Yesterday was SummerSalt Taste & See. Just like last year, I joined a group of about twenty Student Life missionaries and students from Macquarie Uni, Newcastle Uni and Sydney Uni.
To be quite honest, I really didn’t want to go, but I felt obliged to be there since I live on the Central Coast – where the outreach was being held.
I didn’t want to go because of a number of reasons:
I was disappointed that all of my other Coastie friends had backed out of going.
I have been recovering from a horrible bout of ‘flu and feeling generally depleted.
I didn’t like the fact that now I am considered a leader and therefore would be expected to take a more upfront role in evangelism – I didn’t want to be trusted with teaching an inexperienced person.
I didn’t like the look of the weather. Rain would mean that we would have to do shopping centre evangelism – my least favourite.
I was partnered with Newcastle Uni’s Michael Shen. Together we went to Erina Fair – a place I frequent. I undoubtedly would see someone I knew, or worse, who knew me…
I learnt two things yesterday:
1. I don’t like to have my intelligence questioned.
Michael and I approached a middle aged man sitting outside Myer. He was waiting for his daughters to finish shopping.
We began a conversation with him by asking what his experience of spiritual things had been. He was a proud atheist, citing the world’s worst philosopher Dr. Richard Dawkins as his pin-up boy. His reason? Because “religion kills people and it’s just brainwashing dumb people who can’t think for themselves.”
Well then. Let’s lay aside the definition of ‘religion’ and how little I subscribe to that world.
Let’s also walk away from the atheistic despots who have been responsible for the senseless killing of thousands in the name of anti-religion. Sure, Chairman Mao, Joseph Stalin, Adolph Hitler, Benito Mussolini and Pol Pot are all unimportant to this man who sees atheism as the moral high ground.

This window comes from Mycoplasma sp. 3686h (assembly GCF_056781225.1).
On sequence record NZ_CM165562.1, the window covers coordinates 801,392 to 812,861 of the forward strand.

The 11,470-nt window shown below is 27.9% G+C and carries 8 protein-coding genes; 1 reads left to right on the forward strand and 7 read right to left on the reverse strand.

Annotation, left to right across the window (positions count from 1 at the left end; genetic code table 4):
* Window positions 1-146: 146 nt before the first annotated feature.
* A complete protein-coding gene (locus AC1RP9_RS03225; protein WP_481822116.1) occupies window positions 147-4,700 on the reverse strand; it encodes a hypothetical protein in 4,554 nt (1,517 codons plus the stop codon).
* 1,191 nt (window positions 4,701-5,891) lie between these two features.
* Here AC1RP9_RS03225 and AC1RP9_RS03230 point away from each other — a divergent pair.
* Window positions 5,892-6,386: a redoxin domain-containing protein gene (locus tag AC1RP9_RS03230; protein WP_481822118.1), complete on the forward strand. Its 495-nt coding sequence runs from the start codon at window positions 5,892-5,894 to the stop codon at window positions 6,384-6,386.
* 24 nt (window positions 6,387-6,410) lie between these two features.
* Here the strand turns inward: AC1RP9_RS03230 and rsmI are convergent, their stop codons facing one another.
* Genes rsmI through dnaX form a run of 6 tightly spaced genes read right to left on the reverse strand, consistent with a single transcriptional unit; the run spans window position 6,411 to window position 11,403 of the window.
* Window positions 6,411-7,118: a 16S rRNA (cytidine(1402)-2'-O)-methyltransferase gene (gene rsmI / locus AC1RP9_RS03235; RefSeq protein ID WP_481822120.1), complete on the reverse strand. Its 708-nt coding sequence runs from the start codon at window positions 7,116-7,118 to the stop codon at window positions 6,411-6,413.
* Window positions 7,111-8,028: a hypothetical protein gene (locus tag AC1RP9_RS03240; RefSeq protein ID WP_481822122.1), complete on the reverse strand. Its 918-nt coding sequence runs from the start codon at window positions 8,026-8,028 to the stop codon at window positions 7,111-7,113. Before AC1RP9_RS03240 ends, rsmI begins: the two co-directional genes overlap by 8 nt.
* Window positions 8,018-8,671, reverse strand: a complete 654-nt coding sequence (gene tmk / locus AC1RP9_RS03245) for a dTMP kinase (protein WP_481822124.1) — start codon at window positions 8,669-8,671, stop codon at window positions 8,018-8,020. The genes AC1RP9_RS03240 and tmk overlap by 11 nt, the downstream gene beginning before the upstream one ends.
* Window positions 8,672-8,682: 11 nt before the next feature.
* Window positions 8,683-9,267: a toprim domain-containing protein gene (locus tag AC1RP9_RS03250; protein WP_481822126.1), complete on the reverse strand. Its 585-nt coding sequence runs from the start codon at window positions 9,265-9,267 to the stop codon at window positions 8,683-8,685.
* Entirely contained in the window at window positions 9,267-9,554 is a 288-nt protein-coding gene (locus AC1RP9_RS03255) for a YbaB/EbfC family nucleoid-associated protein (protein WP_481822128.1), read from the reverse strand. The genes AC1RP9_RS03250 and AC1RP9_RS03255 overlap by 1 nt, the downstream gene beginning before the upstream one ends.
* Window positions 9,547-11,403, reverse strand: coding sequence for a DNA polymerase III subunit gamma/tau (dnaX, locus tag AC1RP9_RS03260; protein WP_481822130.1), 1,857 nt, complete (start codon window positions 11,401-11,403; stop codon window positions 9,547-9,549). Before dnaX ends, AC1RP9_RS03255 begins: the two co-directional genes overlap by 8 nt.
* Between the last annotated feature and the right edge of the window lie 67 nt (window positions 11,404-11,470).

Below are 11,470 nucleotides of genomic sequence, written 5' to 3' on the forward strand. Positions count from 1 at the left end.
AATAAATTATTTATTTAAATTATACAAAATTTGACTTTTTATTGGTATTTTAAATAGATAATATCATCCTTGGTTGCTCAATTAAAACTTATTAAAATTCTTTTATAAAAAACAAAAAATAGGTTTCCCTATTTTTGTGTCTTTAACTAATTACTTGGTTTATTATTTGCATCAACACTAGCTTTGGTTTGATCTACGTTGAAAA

But what has disturbed me for the past twenty-four hours is his insistence that his 13-year-old daughter is more intelligent than me.
That makes me angry.
When I was in primary school, I struggled to read and write. I had a learning disability and I was bullied because of it.
In high school, I worked hard to keep my difficulties hidden. I made a decision – no-one would ever be able to call me unintelligent. I would learn and learn and learn and learn until my knowledge would surpass my peers. And then I’d learn more.
When this bloke questioned my intellect, I saw red.
My mind has become my god.
I worship my own intellect and if someone steps on my object of adoration, I’m not happy.
That’s a bit of arrogance and pride I need God to crush.
2. Change saddens me.
Taste & See is supposed to wet the appetite for Summer Projects, a two week mission to the Central Coast in January-February next year.
I went on the 2014 SummerSalt and I loved it. I love the people who went on it.
Few of them are coming back to next year’s SummerSalt. Some have graduated and moved on. Some have other commitments that will keep them from coming. Others have chosen to go on another mission.
Yesterday, I sat in the same room I started every morning in on SummerSalt 2014. I looked at a room full of strangers – people who did not share my experiences at the beginning of the year.
I wanted to go back to January and relive those two life changing weeks.
Change is necessary. Change is inevitable. Change can be good – and I’m sure in the case of SummerSalt 2015, change will be excellent. But I have dealt with so much change this year, and the prospect of another break in the comfortable makes me uneasy.
I have issues with trusting people. I feel abandoned easily. It’s a crippling prospect to know that come January, there’s going to be a room full of people I will have to learn to trust again.
But how selfish am I?
SummerSalt is not about me. Evangelism is not about me. Nothing in God’s economy is really about me and my comfort.
Despite my personal faults yesterday, God still worked. Of course He would. Thankfully, He is not conditioned to my emotions.
Most of us had a hard time evangelising yesterday. But UWS missionary Genevieve and Macquarie Uni’s Jemille had exciting news to share: one girl, in her final year of high school, facing her HSC in the next few weeks, took the enormous step to put her trust in Jesus Christ.
We have a new sister in Christ numbered amongst us!
God is good, even when I am at my worst.